Taken from Kang Hyun-kyung (2015, October). [Photograph]. The Korea Times.

Hwang Sun Mi ( 1963) is a children’s author with numerous awards and over 40 books published. In her stories abound  fantasy and anthropomorphic beings. In addition, her work has been adapted into puppet shows, musicals, and animations. Regarding her personal life, she is the second of five children and was unable to attend high school for economic reasons. However, with a validation exam, she later entered high school. She studied creative writing at the Seoul Institute of the Arts (1984) and did her master’s degree at Chung-Ang University. Her most famous work is The Hen Who Dreamed of Flying 마당을 나온 암탉 from 2000, published five years after her debut as a writer. The work also has an animated adaptation. The Hen Who Dreamed of Flying has sold more than 2 million copies in Korea and this has been translated into 27 languages¹. Hwang has won several awards, including the SBS Literary Award (2001) and the 36th Sejong Children’s Literature Award (2003).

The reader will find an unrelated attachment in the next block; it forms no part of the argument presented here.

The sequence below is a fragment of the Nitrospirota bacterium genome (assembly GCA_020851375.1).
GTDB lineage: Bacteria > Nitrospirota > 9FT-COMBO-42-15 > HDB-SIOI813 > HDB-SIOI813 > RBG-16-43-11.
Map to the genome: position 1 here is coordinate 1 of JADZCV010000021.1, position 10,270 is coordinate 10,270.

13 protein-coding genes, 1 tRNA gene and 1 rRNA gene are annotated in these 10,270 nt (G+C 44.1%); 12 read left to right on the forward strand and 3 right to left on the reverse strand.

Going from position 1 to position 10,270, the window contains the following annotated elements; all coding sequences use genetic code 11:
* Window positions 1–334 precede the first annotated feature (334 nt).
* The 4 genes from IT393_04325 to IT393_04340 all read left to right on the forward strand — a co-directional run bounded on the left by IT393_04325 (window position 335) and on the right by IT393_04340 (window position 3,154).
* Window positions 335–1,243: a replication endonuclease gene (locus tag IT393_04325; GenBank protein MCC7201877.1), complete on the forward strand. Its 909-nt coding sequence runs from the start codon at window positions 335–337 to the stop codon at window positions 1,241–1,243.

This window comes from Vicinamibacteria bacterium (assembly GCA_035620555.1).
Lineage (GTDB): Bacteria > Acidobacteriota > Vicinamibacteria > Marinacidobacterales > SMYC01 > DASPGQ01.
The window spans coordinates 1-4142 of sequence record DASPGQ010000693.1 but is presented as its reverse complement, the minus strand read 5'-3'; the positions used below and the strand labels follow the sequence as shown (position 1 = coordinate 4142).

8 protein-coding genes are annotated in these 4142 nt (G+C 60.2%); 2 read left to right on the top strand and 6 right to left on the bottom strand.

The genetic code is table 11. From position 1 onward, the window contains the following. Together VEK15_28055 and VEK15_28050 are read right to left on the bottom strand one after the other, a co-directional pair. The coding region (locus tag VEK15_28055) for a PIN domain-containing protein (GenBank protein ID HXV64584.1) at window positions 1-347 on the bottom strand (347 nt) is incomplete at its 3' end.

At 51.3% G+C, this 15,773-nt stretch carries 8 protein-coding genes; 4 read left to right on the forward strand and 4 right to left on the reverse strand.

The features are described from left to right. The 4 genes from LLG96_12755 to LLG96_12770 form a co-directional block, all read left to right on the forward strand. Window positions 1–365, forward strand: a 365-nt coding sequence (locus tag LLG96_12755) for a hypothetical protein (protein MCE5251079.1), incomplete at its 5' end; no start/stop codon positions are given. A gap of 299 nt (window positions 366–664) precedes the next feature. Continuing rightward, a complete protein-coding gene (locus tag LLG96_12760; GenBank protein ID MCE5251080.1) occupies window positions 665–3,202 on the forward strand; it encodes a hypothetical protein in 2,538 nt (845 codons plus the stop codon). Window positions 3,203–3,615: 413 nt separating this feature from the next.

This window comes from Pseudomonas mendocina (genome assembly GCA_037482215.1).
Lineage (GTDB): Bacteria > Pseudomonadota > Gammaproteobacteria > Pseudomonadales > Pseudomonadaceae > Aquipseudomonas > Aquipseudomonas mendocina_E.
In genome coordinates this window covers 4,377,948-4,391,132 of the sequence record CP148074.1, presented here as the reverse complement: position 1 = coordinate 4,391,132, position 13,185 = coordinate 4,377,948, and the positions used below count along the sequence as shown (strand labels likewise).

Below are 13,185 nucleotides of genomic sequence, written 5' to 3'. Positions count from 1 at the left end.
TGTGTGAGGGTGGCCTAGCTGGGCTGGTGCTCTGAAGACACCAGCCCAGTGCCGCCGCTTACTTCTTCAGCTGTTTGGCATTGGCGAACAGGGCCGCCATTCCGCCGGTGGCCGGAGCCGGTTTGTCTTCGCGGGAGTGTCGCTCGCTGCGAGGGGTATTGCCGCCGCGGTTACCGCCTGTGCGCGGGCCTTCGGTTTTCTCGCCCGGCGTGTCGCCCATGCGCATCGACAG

Taken from [Photograph]. (n.d.). Korean Literature Now.

Jeong You Jeong (1966) was born in South Jeolla Province. Although from an early age, she wanted to be a writer, due to her mother’s opposition to this career, she worked as a nurse until she was 35 years old. The first works she began writing on an online literature site, her first published novel being Eleven-year-old Jeong-euni 열한 살 정은이. She is considered an icon of psychological thriller and crime novels in Korea. On rare occasions, she participated in open competitions for novels but lost eleven times before winning the 1st Segye Ilbo World Youth Literature Award in 2007 for her work 내 인󀷝의 스프링 캠프 The Spring Field of My Life and in 2009 she won the 5th Segye Ilbo World Literature Award with the work 내 심장을 쏴라 Exposing My Heart.